Here’s your morning market update.
– German IFO increased in September to a 17-month high of 107.7 but undershot expectations of a rise to 108.2. Interestingly, the “current assessment” actually fell, which accords with the manufacturing PMI data a night ago, so Germany might be having a soft patch.
– The IFO and comments from ECB boss Mario Draghi a day ago – which were echoed by Ewald Nowotny of the ECB – about continuing stimulus in the EU sent the Euro lower (1.3478) and contributed to overall USD strength, which also dragged the Aussie dollar (0.9390) back below 94 cents. However, the moves were really marginal, with USDJPY sitting at 98.80 and Sterling at 1.6006.
– Data in the US was a little mixed, with the Case-Shiller House price index up 12.4% year-on-year as expected from 12.1%. Consumer confidence fell to 79.7 from 81.8 last year.
– Stocks in the US were up initially but have been unable to hold onto gains, probably due to the Senate debating the Federal Budget. So the Dow was closing on its lows down 66 points, or 0.43% at 15327 off an intraday high of 15434. The Nasdaq rose 0.07% and the S&P fell 5 points to 1697 for a loss of 0.28%, but 10 full points off the high of the day. Stocks in Europe missed the late afternoon sell-off and had a positive day, but US confidence looks to have weighed initially before a recovery. In London, the FTSE closed up 0.21%, the DAX rose 0.34% and the CAC was 0.57% higher. In Milan stocks rose 0.85%, while in Madrid, stocks were 0.64% higher.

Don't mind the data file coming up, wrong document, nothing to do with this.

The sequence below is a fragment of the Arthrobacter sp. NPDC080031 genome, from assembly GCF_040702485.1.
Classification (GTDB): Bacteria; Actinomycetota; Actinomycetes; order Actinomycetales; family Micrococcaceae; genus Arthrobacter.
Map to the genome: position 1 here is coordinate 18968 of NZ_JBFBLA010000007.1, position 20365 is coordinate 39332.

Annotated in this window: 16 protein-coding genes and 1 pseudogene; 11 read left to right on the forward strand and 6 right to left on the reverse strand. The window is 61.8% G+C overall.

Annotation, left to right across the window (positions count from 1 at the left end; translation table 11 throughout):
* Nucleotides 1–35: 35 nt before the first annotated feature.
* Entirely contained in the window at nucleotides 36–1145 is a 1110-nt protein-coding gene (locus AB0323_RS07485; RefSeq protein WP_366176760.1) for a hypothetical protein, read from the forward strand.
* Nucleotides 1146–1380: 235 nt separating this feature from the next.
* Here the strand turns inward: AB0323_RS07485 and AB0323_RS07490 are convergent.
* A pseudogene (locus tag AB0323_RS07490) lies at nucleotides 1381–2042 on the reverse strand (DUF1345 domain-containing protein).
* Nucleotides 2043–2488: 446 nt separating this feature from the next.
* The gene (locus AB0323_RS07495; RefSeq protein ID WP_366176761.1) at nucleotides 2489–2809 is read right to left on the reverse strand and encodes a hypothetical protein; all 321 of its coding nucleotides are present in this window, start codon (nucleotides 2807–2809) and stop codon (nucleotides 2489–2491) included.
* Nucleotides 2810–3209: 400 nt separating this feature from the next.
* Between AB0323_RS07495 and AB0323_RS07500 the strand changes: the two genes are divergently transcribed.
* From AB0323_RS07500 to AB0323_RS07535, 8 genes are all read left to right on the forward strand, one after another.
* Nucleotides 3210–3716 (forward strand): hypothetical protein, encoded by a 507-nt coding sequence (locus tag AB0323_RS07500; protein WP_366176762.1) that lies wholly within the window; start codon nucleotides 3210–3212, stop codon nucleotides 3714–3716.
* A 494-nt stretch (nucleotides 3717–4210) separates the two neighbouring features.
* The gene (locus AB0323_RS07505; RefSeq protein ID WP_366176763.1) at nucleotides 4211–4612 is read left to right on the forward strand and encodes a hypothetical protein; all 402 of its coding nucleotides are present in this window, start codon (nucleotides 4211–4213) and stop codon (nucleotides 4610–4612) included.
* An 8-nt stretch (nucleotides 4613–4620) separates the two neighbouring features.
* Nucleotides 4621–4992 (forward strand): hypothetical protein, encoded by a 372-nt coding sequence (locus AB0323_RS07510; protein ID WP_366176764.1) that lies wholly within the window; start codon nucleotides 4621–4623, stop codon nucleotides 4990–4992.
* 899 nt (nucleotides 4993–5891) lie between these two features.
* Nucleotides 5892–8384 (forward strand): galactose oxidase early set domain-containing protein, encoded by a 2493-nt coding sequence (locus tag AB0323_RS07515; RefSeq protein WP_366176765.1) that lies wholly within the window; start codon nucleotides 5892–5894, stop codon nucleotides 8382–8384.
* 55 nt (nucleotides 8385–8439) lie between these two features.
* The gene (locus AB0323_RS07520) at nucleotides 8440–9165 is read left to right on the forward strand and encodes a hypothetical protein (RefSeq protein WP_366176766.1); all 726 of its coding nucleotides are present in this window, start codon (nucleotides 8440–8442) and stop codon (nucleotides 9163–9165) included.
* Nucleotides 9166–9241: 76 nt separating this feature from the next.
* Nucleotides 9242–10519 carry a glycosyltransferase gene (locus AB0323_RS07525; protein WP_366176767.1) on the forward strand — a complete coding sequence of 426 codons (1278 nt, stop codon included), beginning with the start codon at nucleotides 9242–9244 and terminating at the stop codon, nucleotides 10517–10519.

– Rates in the US rallied in the 10 years, which fell to 2.64% at one stage, before closing at 2.66%. Bunds fell 8 points to 1.84% and Gilts rallied 11 points to 2.62%.
– On Commodity markets, Gold fell a little again but sits around the $1325 oz region, Nymex crude is at $103.45 Bbl, while Copper lost a few cents to $3.27 lb. On the Ags, Corn dropped 0.94%, Wheat rose 0.69% and Soybeans were up 0.32%.
– Closer to home at 5.40am Sydney time, the SPI futures on the Sydney Futures exchange were up a few points at 5245 while the 3- and 10-year bond contracts were up 4 and 4.5 points respectively, reflecting the moves in US and global interest rates overnight.
On the data front today we get Kiwi trade data, the RBA’s Financial Stability Review (interesting in the context of whether they say anything about Bank lending standards), and then tonight Gfk Consumer Confidence and import prices in Germany, French Business Climate and Durable Goods orders in the US, and Mortgage applications and New Home Sales.
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